TransUnion: Surprising increase in souring mortgages


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The rate of homeowners falling behind on mortgage payments surged unexpectedly in the fourth quarter, with home loans 60 or more days past due reaching 6.9% of all home loans nationally, 11.0% in California and a whopping 18.5% in Riverside County, according to a study released Tuesday by credit reporting firm TransUnion.

TransUnion samples 27 million consumer files at random each quarter to track credit trends, including the number of mortgages that are at least 60 days late or in foreclosure. The results are seen as a precursor to foreclosures. This was the 12th straight quarter of increasing delinquencies.


The increasing speed at which loans were souring surprised TransUnion, reversing the trend of the previous three quarters, in which delinquency rates, although going up, rose at a slower pace each quarter.

On the national level, the number of troubled mortgages in the survey rose 15.7% from the third quarter of 2008 to the fourth quarter of 2008, with subsequent increases of 14.0%, 11.3% and 7.6% in the first three quarters of 2009.

But the number of loans at least 60 days in arrears rose by 10.2% from the third quarter last year to the final quarter.

The deceleration earlier in 2009 had ‘created a sense of cautious optimism’ at TransUnion, said FJ Guarrera, vice president of the financial services unit. ‘We had the feeling things were turning around. ... But this uptick has got us turning a watchful eye on what’s occurring. We didn’t anticipate it.’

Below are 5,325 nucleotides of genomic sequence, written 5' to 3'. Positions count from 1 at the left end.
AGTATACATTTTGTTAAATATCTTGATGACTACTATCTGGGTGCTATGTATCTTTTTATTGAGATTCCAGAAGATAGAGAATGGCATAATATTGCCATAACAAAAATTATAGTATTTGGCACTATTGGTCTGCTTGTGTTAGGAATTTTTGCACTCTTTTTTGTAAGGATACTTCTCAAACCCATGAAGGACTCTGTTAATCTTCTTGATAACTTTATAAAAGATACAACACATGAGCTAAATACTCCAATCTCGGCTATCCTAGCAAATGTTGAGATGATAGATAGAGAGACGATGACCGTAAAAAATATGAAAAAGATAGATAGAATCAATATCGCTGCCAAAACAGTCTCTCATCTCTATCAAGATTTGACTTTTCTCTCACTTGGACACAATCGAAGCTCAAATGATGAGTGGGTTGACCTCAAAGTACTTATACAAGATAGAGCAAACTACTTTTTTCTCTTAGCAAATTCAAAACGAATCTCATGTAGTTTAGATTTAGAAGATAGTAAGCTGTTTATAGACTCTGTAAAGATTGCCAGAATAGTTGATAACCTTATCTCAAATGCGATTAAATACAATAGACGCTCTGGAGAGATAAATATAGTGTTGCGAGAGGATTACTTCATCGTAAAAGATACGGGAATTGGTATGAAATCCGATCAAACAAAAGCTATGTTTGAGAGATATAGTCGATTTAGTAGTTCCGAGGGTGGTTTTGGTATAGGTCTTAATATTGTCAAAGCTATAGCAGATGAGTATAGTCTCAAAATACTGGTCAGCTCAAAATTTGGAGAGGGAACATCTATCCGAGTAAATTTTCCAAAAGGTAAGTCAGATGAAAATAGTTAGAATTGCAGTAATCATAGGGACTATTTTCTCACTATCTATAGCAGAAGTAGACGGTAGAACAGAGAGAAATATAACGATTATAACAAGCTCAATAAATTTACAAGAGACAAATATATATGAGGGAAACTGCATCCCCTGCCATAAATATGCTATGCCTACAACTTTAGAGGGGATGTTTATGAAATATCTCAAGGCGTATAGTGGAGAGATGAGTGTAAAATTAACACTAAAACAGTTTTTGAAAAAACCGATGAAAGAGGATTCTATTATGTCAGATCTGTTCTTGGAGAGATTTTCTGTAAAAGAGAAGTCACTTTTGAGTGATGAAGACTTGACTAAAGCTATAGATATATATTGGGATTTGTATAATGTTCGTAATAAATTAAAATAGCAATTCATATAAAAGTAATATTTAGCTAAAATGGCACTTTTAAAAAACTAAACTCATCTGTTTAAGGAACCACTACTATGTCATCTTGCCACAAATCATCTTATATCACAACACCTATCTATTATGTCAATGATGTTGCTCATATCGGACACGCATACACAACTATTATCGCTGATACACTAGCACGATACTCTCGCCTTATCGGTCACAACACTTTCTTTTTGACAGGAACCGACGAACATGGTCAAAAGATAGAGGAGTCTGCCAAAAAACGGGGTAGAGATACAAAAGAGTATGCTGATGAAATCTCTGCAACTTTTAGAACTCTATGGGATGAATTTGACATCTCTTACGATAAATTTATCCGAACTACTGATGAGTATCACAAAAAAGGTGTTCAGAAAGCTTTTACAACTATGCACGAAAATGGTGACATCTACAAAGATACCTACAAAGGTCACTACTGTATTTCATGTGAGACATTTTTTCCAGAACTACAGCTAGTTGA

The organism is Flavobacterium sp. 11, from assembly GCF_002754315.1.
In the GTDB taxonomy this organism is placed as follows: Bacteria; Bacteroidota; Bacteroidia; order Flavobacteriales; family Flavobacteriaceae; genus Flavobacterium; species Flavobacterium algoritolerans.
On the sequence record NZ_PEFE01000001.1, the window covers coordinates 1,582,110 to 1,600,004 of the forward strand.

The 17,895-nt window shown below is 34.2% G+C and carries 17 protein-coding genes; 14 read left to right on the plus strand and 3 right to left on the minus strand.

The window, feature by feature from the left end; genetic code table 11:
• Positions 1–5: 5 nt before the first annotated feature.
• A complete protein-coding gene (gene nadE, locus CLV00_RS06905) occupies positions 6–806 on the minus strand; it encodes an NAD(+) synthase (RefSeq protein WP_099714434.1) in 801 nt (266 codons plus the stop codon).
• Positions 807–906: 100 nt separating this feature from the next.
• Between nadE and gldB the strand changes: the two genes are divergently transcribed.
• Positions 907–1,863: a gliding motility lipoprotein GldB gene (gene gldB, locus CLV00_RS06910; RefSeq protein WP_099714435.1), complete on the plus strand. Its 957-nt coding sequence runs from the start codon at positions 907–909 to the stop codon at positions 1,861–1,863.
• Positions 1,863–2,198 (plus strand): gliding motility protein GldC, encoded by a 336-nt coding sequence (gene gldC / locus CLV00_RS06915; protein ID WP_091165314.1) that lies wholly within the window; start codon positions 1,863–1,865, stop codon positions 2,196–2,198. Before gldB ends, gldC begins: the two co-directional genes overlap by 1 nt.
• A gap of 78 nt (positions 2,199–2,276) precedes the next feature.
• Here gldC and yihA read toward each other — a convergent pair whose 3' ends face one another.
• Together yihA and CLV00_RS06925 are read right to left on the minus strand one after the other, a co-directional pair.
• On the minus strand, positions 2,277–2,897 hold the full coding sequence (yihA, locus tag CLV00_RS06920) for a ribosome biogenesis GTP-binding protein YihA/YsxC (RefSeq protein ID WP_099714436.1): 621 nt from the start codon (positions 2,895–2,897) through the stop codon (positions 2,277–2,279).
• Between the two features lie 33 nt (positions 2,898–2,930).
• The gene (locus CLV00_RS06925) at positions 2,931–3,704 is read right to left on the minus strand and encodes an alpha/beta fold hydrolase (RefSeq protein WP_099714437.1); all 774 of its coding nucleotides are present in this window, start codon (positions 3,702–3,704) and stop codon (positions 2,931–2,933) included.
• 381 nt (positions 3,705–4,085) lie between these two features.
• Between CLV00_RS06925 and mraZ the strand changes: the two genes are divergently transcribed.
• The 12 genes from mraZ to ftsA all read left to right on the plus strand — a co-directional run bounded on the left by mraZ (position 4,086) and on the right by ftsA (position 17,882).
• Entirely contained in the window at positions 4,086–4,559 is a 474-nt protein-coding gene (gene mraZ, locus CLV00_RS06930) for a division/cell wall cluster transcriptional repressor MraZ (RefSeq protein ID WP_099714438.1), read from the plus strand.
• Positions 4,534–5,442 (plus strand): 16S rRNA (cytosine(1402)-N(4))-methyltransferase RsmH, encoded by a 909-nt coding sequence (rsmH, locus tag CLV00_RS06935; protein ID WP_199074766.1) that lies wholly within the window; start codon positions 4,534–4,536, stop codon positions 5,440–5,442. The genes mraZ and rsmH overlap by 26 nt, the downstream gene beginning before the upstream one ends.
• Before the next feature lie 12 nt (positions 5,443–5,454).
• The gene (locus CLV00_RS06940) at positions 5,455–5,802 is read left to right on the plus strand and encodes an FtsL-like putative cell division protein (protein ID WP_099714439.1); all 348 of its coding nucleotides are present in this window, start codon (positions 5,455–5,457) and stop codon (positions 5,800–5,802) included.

Six months ago, TransUnion had predicted California’s rate of delinquencies would begin to decline in the middle of this year. The prediction now: not until the first or second quarter next year, Guarrera said.

The most likely explanation for the trend is a combination of factors, he said: payment increases kicking in on adjustable mortgages, particularly pay-option loans; the discouragement of borrowers who owe more than their homes are worth; and loans that have fallen back into delinquency after being been modified by lenders to ease terms for borrowers.


Seasonality may also gave been a factor: Consumers run short on cash at the end of the fourth quarter after buying Christmas gifts but before receiving year-end bonuses and tax refunds.

Riverside’s 18.5% delinquency rate was 6 percentage points higher than the 12.5% recorded in the fourth quarter of 2009. In the other battered Inland Empire county, San Bernardino, the rate increased from 11.2% to 17.2% year over year, TransUnion said. California as a whole went from 6.9% to 11% year over year; Los Angeles County jumped from 6.8% to 11.4%; and Orange County rose from 5.3% to 8.9%.

The national rate of 6.9% compared with 4.6% in the fourth quarter of 2008 and 2% in the first quarter of 2007.

‘Sometimes it’s hard for consumers to understand the depth of this situation,’ Guarrera said. ‘Historically mortgage delinquency averaged from 1.5% to 2%.’

There will be more data to consider Friday, when the Mortgage Bankers Assn. issues its quarterly report on deliquencies.

--E. Scott Reckard